Many people in the Oracle community are taking the opportunity today to thank OTN for their favourite Oracle feature. And while a lot has been said about the database, I want to take a few minutes and talk about what public-yum has been doing for Oracle Linux.
While every Linux distribution makes their installation media available for the public, most commercial Linux distributions control access to their repositories and errata services very strictly by forcing clients to register their systems to a central service or maintain a registered proxy. Even if you have a paid subscription, the system registration is an extra annoying step, especially for offline systems or that test-VM you keep on your laptop. And this leads to some bad habits:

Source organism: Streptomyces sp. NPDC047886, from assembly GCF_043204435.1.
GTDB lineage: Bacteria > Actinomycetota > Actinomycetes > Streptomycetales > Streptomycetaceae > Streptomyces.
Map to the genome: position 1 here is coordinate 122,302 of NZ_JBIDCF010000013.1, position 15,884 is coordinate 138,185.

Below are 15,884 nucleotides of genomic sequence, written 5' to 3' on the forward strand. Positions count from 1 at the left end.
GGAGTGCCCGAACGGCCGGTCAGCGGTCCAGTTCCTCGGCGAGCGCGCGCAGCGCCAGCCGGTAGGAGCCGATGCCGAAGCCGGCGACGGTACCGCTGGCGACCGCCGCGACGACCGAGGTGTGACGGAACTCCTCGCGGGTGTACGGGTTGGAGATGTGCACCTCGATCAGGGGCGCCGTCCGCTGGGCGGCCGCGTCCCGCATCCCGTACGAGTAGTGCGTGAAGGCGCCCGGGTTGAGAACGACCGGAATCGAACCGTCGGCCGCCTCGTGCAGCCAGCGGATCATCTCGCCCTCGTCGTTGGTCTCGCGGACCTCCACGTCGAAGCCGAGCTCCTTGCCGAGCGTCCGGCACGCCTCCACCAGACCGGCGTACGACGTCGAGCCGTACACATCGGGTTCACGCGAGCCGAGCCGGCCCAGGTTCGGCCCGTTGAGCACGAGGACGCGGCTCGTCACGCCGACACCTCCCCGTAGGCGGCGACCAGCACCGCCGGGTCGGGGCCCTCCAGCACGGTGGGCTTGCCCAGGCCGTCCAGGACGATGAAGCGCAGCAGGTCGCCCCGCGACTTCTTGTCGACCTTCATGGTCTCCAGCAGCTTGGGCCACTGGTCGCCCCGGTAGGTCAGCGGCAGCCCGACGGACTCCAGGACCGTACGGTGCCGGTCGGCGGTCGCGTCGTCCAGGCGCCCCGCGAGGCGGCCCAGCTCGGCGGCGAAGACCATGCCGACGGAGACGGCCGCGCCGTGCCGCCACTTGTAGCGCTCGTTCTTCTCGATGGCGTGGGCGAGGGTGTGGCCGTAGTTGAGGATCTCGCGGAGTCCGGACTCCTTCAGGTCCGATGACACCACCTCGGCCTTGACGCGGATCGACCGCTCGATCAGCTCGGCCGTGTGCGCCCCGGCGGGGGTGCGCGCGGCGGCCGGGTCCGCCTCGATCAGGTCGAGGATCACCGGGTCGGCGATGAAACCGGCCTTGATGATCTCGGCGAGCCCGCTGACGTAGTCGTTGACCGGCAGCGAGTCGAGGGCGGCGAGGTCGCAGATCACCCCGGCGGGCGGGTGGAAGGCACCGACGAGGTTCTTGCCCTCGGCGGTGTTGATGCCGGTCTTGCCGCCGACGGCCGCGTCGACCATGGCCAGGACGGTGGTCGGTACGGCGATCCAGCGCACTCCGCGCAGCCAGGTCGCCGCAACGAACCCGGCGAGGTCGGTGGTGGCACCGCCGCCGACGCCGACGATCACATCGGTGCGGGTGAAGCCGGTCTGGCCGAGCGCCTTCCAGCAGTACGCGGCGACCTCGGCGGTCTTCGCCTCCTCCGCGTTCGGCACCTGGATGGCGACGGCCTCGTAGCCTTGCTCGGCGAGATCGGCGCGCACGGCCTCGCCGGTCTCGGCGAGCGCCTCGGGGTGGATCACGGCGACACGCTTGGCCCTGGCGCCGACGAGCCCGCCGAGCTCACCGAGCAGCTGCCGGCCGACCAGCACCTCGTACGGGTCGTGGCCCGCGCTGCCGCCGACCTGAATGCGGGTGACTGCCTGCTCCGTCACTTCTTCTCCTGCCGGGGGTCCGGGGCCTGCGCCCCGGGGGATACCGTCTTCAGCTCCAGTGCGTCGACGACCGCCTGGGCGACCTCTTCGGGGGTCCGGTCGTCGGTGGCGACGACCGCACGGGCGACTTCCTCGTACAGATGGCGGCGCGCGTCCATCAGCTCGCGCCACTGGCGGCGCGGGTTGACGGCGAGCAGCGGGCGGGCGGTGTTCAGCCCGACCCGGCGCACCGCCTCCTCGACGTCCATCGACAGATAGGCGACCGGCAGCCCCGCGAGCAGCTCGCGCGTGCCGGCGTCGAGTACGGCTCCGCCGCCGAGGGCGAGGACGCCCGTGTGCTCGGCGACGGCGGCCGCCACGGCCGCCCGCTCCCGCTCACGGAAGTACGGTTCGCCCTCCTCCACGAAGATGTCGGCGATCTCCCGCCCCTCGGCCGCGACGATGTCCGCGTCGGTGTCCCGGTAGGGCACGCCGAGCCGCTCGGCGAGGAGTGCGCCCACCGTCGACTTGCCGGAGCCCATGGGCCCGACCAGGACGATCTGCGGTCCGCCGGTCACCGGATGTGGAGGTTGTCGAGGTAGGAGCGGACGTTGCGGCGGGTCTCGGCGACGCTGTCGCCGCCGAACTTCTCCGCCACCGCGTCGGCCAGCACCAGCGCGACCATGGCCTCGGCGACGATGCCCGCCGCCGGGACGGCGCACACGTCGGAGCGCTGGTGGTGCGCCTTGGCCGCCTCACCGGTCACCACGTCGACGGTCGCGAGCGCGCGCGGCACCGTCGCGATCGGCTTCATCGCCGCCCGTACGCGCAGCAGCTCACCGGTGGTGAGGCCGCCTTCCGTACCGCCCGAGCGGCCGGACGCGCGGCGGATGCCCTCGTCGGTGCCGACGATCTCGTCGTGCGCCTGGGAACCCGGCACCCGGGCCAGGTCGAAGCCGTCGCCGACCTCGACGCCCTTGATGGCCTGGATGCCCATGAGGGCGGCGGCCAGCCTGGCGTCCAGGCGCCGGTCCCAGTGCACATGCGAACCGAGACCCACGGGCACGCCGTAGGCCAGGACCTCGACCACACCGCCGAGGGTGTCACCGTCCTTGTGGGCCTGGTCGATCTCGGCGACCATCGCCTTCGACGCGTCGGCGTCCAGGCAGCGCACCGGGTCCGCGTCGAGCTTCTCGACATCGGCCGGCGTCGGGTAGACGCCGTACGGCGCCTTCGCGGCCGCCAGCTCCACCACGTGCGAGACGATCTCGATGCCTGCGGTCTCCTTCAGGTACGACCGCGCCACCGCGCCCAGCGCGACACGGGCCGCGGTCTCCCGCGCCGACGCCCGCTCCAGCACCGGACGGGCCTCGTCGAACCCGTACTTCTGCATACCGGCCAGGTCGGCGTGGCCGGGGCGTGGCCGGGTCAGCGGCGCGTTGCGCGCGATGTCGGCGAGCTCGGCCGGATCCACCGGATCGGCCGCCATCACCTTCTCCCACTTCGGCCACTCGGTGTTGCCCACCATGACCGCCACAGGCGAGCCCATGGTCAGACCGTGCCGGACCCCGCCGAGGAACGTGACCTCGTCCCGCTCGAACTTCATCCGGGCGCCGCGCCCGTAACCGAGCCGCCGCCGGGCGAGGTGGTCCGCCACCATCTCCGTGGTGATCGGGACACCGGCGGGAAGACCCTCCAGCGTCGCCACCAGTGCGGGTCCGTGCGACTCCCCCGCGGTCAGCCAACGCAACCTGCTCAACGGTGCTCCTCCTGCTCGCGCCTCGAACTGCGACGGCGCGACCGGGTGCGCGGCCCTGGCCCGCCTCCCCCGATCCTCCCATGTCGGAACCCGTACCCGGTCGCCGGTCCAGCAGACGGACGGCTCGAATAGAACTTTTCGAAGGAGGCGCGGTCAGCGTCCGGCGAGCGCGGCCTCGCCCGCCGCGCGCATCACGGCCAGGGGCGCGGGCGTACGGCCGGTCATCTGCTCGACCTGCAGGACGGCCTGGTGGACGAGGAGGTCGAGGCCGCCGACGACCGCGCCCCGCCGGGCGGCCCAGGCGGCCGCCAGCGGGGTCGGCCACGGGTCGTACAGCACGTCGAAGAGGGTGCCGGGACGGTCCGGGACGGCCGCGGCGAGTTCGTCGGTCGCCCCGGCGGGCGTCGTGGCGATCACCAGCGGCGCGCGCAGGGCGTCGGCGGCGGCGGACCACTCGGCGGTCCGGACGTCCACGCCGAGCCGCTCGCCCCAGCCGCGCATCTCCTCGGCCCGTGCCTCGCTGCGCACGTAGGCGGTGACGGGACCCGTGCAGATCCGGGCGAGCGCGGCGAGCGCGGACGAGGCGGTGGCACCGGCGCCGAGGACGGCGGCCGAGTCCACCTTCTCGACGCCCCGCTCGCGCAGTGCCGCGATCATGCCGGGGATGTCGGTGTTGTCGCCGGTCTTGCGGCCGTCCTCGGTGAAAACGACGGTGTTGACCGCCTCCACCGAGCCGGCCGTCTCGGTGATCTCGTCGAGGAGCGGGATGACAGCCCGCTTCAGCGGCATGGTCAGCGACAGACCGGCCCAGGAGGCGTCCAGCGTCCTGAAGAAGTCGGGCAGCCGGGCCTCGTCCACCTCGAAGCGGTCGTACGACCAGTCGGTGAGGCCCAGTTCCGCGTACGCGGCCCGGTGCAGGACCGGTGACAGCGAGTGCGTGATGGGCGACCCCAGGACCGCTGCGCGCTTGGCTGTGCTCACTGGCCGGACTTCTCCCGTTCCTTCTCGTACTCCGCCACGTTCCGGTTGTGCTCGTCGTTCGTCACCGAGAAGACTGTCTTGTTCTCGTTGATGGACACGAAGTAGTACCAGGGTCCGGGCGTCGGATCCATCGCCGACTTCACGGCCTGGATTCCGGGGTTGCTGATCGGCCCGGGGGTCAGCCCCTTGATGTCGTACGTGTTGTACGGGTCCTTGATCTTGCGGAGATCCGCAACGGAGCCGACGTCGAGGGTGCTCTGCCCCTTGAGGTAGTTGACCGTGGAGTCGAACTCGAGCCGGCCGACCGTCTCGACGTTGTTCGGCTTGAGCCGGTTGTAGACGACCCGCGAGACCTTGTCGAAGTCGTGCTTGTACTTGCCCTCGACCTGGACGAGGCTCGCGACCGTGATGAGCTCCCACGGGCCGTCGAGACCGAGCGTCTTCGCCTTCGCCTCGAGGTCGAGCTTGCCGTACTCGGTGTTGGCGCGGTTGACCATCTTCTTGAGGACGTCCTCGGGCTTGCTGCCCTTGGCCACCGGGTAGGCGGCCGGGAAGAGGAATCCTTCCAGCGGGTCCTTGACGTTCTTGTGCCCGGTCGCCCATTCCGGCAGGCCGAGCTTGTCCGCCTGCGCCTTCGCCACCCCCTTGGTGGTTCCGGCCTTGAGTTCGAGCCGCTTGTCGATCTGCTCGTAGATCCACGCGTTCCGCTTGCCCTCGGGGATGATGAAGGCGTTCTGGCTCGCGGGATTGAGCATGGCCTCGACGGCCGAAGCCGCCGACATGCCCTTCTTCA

- choosing to run a different distro in (supported) production and a different one for those test machines. Like using RedHat and centOS
- choosing to skip security updates and run workloads on base installations.
- installing packages later becomes annoying, so you might decide to always install everything from the iso during initial installs
With Oracle Linux you don’t have to make that choice! Thanks to public-yum you can just run off of their publicly accessible yum repository using the exact same packages and versions as on the protected ULN. You can keep up to date with security updates, bugfixes and new releases. And you can choose to run these systems with or without paid support from Oracle but the same repository.
Bonus: Oracle maintains git repos with the source code for the unbreakable kernel which can be very convenient for troubleshooting and debugging.